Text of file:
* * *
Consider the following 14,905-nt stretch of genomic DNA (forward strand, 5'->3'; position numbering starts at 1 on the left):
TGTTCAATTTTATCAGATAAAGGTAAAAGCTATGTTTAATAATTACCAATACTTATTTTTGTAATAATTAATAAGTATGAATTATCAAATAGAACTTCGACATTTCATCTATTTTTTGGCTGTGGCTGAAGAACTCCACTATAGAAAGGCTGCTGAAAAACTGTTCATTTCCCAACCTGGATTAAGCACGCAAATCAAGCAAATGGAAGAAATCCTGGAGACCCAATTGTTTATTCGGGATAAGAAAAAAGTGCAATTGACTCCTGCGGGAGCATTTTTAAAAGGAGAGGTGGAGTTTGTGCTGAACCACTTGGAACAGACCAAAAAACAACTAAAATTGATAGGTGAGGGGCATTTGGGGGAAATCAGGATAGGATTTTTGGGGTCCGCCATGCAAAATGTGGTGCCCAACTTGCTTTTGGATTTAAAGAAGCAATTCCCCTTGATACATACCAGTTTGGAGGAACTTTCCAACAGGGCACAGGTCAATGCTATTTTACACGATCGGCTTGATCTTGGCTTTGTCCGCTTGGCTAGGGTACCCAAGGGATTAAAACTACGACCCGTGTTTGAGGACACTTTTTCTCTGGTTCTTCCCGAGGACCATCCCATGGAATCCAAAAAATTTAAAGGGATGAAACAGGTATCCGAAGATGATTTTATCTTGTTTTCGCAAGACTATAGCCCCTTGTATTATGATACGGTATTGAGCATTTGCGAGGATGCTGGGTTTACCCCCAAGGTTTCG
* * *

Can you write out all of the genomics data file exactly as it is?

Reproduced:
Consider the following 14,905-nt stretch of genomic DNA (forward strand, 5'->3'; position numbering starts at 1 on the left):
TGTTCAATTTTATCAGATAAAGGTAAAAGCTATGTTTAATAATTACCAATACTTATTTTTGTAATAATTAATAAGTATGAATTATCAAATAGAACTTCGACATTTCATCTATTTTTTGGCTGTGGCTGAAGAACTCCACTATAGAAAGGCTGCTGAAAAACTGTTCATTTCCCAACCTGGATTAAGCACGCAAATCAAGCAAATGGAAGAAATCCTGGAGACCCAATTGTTTATTCGGGATAAGAAAAAAGTGCAATTGACTCCTGCGGGAGCATTTTTAAAAGGAGAGGTGGAGTTTGTGCTGAACCACTTGGAACAGACCAAAAAACAACTAAAATTGATAGGTGAGGGGCATTTGGGGGAAATCAGGATAGGATTTTTGGGGTCCGCCATGCAAAATGTGGTGCCCAACTTGCTTTTGGATTTAAAGAAGCAATTCCCCTTGATACATACCAGTTTGGAGGAACTTTCCAACAGGGCACAGGTCAATGCTATTTTACACGATCGGCTTGATCTTGGCTTTGTCCGCTTGGCTAGGGTACCCAAGGGATTAAAACTACGACCCGTGTTTGAGGACACTTTTTCTCTGGTTCTTCCCGAGGACCATCCCATGGAATCCAAAAAATTTAAAGGGATGAAACAGGTATCCGAAGATGATTTTATCTTGTTTTCGCAAGACTATAGCCCCTTGTATTATGATACGGTATTGAGCATTTGCGAGGATGCTGGGTTTACCCCCAAGGTTTCG